If Congress decides to let gay men and lesbians serve openly in the U.S. military, the reaction among the vast majority of soldiers is likely to be a big collective yawn, a leading historian said Thursday.
Nathaniel Frank, a prominent gay rights advocate and author of "Unfriendly Fire: How the Gay Ban Undermines the Military and Weakens America," testified Thursday at Maj. Margaret Witts lawsuit in U.S. District Court in Tacoma.
He was called as an expert witness to support Witt's lawsuit against the U.S. Air Force.
Frank cited dozens of studies of other countries that have incorporated gays into their fighting forces, including Canada, Great Britain, Israel, Germany and Sweden.
In every case, he said, fears about weakened unit cohesion, falling morale, dropping recruitment rates and heightened harassment and violence preceded the change. Instead, he said, the transitions went so smoothly, people were left wondering what the big deal had been.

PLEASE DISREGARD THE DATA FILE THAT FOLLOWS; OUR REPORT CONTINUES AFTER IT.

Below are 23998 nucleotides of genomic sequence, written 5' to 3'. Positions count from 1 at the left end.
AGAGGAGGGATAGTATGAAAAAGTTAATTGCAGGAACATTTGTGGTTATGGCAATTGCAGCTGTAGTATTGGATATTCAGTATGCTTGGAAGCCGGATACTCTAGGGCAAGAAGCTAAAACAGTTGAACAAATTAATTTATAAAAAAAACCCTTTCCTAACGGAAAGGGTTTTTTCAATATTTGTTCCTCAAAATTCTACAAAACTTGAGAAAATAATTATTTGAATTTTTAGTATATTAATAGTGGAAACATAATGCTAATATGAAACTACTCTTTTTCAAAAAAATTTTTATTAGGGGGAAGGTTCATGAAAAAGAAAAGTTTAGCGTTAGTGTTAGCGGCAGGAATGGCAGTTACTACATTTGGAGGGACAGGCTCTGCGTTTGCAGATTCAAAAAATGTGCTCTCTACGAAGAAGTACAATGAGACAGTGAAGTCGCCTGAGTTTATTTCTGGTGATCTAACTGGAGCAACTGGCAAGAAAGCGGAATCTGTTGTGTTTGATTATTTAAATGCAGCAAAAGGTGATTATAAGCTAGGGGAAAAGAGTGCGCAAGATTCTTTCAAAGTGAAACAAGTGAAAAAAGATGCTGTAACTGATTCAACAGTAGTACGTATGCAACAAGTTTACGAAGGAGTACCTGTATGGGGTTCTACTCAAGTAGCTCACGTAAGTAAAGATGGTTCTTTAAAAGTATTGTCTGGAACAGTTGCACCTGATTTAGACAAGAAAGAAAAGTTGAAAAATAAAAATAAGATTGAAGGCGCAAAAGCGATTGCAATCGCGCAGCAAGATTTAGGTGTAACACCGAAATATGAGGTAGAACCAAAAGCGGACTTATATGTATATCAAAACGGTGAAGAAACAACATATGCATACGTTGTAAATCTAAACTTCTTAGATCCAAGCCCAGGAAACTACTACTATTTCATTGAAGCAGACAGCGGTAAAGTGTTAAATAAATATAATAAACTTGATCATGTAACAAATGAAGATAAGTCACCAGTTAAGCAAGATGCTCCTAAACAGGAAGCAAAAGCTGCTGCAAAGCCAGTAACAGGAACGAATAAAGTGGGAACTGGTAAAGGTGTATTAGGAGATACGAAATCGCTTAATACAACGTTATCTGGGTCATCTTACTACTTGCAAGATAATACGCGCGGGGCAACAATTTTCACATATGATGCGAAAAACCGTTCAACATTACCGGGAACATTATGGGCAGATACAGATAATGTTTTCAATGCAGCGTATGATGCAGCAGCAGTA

"They found that, across the board, problems that had been predicted did not come true," Frank said.
Studies of integrated police forces and fire departments across this country have shown the same thing, Frank said.
Witt, a popular and highly decorated flight nurse at McChord Air Force Base, was discharged for being a lesbian. She sued the Air Force, and her case has become a nationally watched trial of the government's "don't ask, don't tell" policy.
Frank's testimony came on the fourth day of the bench trial, presided over by U.S. District Court Judge Ronald Leighton.
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